Managing Line Workers: Five Secrets to Success

Posted

Talent managers in every industry face a unique set of challenges. Field workers, admins, sales people, front line employees, and creative workers all respond to different forms of coaching and motivation, and what works for an independent employee behind a desk may not have the same impact on a team of interdependent workers in a fast-paced outdoor setting.

Specifically, line employees in manufacturing and processing plants tend to respond well to managerial tactics like the ones described below. If you’re trying to motive and retain teams on a line, talent tracking software and analytics can only take you so far. Try adding these moves to your management tool kit.

1. Watch them work. Actually circulate around the floor for at least an hour or two every day. Pay attention to employees and take note of how their hands move, how their eyes move, how fast they complete the tasks in front of them, and what specific moves tend to slow the process down. Who finds ways to excel? Who scrambles to keep up with the minimum? As a manager, you should be able to answer these questions, and you should certainly know the names and personalities at each station.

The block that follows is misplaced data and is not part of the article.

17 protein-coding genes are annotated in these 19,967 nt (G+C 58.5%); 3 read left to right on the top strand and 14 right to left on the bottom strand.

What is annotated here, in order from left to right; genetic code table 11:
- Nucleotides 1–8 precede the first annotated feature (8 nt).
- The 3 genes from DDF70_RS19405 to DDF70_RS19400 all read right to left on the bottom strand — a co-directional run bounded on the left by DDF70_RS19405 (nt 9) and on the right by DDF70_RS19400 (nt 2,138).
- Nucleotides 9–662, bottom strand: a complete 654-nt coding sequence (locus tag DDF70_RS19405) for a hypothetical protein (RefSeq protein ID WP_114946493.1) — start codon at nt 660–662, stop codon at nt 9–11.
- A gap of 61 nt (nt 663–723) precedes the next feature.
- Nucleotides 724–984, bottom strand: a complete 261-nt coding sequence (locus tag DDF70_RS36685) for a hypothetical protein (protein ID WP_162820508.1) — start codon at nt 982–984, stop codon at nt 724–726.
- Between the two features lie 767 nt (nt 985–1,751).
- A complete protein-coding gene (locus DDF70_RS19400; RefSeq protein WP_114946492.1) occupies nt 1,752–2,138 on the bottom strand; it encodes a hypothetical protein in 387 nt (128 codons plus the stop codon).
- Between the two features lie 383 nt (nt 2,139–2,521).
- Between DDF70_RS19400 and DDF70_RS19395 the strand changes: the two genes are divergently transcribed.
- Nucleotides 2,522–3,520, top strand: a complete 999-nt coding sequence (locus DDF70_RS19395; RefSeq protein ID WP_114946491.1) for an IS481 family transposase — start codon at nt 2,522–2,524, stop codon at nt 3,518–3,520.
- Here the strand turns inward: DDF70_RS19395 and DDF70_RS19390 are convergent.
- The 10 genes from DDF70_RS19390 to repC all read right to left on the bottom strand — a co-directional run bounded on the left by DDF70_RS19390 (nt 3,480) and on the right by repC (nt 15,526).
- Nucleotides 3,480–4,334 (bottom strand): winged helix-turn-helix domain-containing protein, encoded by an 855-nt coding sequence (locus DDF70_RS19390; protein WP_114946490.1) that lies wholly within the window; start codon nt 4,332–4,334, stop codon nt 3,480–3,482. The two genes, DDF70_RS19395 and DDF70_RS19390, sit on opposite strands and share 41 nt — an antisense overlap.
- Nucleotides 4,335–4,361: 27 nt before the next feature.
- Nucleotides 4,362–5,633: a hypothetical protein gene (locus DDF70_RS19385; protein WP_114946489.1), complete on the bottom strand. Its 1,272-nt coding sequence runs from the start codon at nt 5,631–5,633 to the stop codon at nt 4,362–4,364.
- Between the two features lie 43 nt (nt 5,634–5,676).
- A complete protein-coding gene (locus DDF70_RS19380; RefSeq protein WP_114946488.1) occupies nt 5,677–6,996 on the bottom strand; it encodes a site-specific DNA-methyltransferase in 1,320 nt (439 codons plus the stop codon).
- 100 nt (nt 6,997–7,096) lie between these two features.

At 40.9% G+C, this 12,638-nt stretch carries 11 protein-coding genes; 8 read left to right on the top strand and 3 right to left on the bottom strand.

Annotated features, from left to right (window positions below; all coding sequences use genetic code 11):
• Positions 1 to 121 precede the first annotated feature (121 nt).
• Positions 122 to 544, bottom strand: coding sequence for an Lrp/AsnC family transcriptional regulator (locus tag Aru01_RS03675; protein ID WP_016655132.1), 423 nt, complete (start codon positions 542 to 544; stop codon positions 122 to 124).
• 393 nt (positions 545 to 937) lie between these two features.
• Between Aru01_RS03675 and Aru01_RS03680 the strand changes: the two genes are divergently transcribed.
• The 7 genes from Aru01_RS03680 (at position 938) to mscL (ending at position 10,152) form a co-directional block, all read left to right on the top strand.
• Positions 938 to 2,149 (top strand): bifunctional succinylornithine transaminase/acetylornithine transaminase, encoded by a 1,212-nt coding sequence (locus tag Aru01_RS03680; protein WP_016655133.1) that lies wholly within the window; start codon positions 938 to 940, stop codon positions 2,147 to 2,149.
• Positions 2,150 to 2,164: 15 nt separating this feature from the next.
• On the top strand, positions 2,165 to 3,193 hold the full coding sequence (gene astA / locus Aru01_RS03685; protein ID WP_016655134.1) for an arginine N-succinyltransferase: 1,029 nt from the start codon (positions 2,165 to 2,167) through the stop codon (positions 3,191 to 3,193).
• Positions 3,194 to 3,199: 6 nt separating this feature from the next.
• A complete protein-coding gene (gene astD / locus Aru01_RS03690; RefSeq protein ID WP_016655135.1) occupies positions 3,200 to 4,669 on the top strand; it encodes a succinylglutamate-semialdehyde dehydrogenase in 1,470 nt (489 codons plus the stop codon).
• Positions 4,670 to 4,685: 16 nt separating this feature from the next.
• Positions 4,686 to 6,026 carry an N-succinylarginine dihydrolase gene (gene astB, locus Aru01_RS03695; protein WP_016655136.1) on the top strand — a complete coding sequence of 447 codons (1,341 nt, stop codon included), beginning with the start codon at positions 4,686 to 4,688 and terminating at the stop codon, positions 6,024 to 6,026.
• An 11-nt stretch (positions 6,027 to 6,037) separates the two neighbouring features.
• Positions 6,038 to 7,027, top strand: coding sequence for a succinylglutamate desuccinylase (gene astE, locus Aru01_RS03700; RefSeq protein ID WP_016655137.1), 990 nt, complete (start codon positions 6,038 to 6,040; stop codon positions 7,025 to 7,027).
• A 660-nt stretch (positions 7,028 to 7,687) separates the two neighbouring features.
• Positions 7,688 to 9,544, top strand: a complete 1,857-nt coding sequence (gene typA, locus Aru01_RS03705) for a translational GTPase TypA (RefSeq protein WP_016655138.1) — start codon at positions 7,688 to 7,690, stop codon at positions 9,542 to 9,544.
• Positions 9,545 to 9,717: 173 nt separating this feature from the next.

2. Recognize the signs of a thriving employee. Great line workers are the ones who maintain focus and energy after long shifts. They’re also the ones who attract newer and younger workers in need of help.

3. Solicit input. Host regular meetings (serve food if possible), and use these meetings to ask employees to open up about their interests, their concerns and their experiences on the floor. This will not only help keep lines of communication open, it will also help you better match interests, goals and personalities with specific jobs. Every business functions more effectively when skills and talents are aligned.

4. Experiment. Give employees a chance to engage in other aspects of the business. For example, schedule six week periods in which each line employee can spend time working on a project with the logistics, quality control, or product development team.

5. Reward top performers generously. And encourage employees to praise each other and nominate each other for these rewards. The best way to uncover an employee’s unique talents and passions is by tuning into the opinions of her peers.

In manufacturing and processing industries, line employees tend to be hard-working, focused, and often under-appreciated. As a result, talent and skill sets can go unrecognized, and companies can miss simple opportunities to maximize productivity. Get the most out of your talented line workers by re-evaluating your management strategy. The staffing experts at CSS can help.

Leave a Reply

  • (will not be published)